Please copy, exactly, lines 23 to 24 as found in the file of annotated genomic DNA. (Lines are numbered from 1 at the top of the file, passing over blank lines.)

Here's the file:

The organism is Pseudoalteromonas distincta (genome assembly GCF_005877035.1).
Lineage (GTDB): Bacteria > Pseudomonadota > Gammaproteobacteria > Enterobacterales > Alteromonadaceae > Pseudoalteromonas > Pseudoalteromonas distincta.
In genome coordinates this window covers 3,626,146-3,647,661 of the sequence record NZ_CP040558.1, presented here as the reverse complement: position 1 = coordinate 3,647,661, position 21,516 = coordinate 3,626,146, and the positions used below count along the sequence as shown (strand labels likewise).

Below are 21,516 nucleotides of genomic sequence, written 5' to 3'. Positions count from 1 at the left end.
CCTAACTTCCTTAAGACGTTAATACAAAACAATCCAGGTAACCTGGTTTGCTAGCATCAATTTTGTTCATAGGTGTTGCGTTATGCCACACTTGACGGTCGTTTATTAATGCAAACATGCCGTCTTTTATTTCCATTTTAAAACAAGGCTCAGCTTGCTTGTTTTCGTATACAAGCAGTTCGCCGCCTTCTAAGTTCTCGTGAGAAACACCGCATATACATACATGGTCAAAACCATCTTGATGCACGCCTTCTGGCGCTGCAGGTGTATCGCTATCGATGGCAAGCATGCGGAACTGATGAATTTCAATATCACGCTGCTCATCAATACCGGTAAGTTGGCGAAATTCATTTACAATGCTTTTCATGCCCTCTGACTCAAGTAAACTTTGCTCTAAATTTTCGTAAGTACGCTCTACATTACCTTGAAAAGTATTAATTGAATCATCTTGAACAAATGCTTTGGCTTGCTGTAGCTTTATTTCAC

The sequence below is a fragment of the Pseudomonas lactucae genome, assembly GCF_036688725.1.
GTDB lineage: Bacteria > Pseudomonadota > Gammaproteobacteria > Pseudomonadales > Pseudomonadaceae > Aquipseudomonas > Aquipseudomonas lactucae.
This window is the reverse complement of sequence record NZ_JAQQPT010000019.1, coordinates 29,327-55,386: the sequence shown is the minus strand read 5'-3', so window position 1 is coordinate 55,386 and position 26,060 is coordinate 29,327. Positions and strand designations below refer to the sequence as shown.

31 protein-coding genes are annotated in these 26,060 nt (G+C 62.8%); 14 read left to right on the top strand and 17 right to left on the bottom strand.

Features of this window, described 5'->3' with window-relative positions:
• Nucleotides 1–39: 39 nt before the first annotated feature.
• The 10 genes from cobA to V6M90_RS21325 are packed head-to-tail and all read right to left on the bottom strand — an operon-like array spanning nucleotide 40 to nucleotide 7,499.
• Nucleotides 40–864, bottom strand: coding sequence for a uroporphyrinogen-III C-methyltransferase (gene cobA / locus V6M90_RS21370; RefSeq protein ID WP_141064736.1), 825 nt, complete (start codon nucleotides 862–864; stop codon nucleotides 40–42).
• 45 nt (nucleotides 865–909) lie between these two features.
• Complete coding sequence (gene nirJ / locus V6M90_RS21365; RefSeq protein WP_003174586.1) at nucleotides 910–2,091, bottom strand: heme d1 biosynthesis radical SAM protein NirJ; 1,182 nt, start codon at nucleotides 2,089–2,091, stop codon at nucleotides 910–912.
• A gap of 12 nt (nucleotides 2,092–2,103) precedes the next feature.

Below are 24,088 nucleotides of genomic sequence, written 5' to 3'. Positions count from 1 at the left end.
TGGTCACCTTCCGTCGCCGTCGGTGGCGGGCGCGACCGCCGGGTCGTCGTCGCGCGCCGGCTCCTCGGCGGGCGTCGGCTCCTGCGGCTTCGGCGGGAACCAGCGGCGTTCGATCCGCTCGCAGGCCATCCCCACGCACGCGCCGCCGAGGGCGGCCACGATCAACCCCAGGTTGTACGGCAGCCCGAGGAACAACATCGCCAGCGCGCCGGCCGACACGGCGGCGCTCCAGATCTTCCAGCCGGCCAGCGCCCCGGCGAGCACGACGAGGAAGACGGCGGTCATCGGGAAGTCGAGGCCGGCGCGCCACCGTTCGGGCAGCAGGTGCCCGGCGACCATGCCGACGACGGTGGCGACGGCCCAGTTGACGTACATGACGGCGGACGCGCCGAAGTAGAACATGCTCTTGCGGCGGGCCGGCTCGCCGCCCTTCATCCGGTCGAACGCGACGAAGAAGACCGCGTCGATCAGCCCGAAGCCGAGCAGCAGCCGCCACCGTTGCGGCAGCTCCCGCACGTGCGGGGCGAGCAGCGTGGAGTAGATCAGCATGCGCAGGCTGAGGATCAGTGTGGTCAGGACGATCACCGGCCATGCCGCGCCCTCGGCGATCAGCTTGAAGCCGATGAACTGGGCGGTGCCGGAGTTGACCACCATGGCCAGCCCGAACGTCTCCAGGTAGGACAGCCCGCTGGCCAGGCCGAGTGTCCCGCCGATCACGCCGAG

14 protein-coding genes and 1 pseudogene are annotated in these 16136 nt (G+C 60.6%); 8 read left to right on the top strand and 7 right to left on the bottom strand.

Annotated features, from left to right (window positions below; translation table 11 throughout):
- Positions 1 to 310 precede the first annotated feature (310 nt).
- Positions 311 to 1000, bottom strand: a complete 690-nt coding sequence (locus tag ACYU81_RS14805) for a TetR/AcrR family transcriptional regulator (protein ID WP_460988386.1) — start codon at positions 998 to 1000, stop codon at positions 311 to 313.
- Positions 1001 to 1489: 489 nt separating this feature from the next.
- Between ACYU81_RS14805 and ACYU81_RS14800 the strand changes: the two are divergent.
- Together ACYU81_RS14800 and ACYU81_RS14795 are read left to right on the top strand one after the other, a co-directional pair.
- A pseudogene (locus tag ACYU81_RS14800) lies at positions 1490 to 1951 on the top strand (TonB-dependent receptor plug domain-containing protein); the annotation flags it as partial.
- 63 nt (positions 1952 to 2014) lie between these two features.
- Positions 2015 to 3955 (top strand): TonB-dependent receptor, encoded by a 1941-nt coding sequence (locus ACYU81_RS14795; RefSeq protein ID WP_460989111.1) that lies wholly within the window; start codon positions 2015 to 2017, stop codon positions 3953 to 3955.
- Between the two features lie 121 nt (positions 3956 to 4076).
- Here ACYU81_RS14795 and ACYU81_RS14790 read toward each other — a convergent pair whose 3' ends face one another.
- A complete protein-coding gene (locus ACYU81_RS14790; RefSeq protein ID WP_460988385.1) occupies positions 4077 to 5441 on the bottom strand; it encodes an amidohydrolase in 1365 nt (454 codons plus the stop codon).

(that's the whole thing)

- Positions 1001 to 1489: 489 nt separating this feature from the next.
- Between ACYU81_RS14805 and ACYU81_RS14800 the strand changes: the two are divergent.